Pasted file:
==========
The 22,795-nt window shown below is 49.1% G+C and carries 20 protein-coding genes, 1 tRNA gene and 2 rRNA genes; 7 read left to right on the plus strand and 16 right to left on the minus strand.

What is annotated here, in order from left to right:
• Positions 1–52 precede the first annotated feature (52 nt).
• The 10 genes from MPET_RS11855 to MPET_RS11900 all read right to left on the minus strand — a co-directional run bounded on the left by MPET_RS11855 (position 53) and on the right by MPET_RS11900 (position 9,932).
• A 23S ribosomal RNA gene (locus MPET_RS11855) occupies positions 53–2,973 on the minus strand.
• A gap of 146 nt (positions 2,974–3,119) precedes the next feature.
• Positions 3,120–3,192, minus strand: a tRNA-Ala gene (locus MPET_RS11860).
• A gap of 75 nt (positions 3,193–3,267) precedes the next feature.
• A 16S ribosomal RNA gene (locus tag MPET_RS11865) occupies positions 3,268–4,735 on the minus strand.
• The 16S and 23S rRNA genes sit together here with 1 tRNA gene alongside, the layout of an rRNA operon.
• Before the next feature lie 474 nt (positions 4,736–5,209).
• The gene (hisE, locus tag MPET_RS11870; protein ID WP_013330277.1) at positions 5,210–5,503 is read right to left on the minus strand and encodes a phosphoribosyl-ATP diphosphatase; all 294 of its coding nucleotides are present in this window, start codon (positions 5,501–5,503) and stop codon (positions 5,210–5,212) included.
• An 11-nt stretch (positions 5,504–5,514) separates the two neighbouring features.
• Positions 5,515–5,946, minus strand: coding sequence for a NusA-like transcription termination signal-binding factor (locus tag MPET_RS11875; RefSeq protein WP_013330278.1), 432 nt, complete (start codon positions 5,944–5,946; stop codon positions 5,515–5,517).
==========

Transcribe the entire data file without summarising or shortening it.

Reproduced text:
The 22,795-nt window shown below is 49.1% G+C and carries 20 protein-coding genes, 1 tRNA gene and 2 rRNA genes; 7 read left to right on the plus strand and 16 right to left on the minus strand.

What is annotated here, in order from left to right:
• Positions 1–52 precede the first annotated feature (52 nt).
• The 10 genes from MPET_RS11855 to MPET_RS11900 all read right to left on the minus strand — a co-directional run bounded on the left by MPET_RS11855 (position 53) and on the right by MPET_RS11900 (position 9,932).
• A 23S ribosomal RNA gene (locus MPET_RS11855) occupies positions 53–2,973 on the minus strand.
• A gap of 146 nt (positions 2,974–3,119) precedes the next feature.
• Positions 3,120–3,192, minus strand: a tRNA-Ala gene (locus MPET_RS11860).
• A gap of 75 nt (positions 3,193–3,267) precedes the next feature.
• A 16S ribosomal RNA gene (locus tag MPET_RS11865) occupies positions 3,268–4,735 on the minus strand.
• The 16S and 23S rRNA genes sit together here with 1 tRNA gene alongside, the layout of an rRNA operon.
• Before the next feature lie 474 nt (positions 4,736–5,209).
• The gene (hisE, locus tag MPET_RS11870; protein ID WP_013330277.1) at positions 5,210–5,503 is read right to left on the minus strand and encodes a phosphoribosyl-ATP diphosphatase; all 294 of its coding nucleotides are present in this window, start codon (positions 5,501–5,503) and stop codon (positions 5,210–5,212) included.
• An 11-nt stretch (positions 5,504–5,514) separates the two neighbouring features.
• Positions 5,515–5,946, minus strand: coding sequence for a NusA-like transcription termination signal-binding factor (locus tag MPET_RS11875; RefSeq protein WP_013330278.1), 432 nt, complete (start codon positions 5,944–5,946; stop codon positions 5,515–5,517).